The Philanthropy Roundtable is deeply concerned about recent remarks made by Aaron Dorfman, executive director of the National Committee for Responsive Philanthropy, before a leading regional association of grantmakers:
LOS ANGELES— Adam Meyerson, president of The Philanthropy Roundtable, highlighted the importance of the charitable deduction in preserving our nation’s civil society in his opening remarks at the organization’s annual meeting last Thursday.
States that have tinkered with one of the most sacrosanct of all tax write-offs – state income tax deductions and credits for charitable contributions – have seen their local charities suffer the backlash. Their decisions offer insight for other states and for federal officials who are contemplating reducing or eliminating tax incentives for charitable giving.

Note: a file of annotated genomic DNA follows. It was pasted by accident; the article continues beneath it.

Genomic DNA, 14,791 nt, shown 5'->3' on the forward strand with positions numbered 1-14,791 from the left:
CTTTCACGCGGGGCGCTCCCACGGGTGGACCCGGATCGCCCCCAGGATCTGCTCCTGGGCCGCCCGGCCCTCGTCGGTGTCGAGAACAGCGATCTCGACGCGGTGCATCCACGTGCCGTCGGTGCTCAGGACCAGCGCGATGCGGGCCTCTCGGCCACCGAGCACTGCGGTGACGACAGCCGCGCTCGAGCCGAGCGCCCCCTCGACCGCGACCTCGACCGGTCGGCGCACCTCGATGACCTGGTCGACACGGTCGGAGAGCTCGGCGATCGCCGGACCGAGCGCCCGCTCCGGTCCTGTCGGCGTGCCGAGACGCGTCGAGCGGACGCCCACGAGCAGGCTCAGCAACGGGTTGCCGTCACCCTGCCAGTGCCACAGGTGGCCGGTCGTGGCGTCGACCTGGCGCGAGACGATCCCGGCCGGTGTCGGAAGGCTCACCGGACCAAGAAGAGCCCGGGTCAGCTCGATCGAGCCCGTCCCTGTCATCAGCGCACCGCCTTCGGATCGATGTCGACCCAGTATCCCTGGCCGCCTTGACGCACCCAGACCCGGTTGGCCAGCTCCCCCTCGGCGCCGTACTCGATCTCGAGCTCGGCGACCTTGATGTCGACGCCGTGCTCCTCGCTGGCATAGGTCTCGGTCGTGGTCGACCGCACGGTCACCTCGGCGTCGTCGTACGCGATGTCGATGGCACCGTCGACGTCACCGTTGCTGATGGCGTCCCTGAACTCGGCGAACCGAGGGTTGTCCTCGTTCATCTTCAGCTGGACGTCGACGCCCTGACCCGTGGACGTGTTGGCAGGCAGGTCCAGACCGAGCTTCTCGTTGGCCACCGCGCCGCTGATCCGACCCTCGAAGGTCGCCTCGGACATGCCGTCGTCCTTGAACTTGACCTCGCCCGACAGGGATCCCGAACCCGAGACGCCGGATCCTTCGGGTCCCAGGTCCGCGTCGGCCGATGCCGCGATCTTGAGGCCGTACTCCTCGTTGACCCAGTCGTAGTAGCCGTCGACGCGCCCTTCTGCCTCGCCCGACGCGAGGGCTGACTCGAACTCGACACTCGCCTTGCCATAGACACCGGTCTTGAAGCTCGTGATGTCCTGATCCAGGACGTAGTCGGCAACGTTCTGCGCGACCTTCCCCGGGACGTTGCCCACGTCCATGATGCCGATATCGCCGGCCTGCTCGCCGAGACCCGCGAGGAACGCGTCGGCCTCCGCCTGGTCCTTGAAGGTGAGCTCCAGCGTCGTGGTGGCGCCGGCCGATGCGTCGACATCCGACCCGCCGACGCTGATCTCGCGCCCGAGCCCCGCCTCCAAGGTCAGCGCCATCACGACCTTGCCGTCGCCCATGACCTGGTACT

ACR Summit for Leaders 2013, March 19, Washington, D.C.
State and local governments are under increased budget pressure exacerbated by recent, and likely further, federal spending cuts. In many cases, states are curtailing tax breaks to raise more revenue, raising tax rates and fees, and are cutting their own spending. This panel will identify some of these trends.
On Thursday, May 26, 2011, the Massachusetts Senate passed an amendment as part of the Senate budget to prohibit public charities from providing board compensation without prior approval from the state Attorney General. The amendment also provides that the AG may review executive compensation and, if the AG does a review, must report findings to the legislature. This budget measure did not survive conference committee negotiations. Nonetheless, it remains a priority of the state attorney general. The provision on board compensation is similar to a bill sponsored by Senator Mark Montigny and Representative Martha Walz earlier in the session.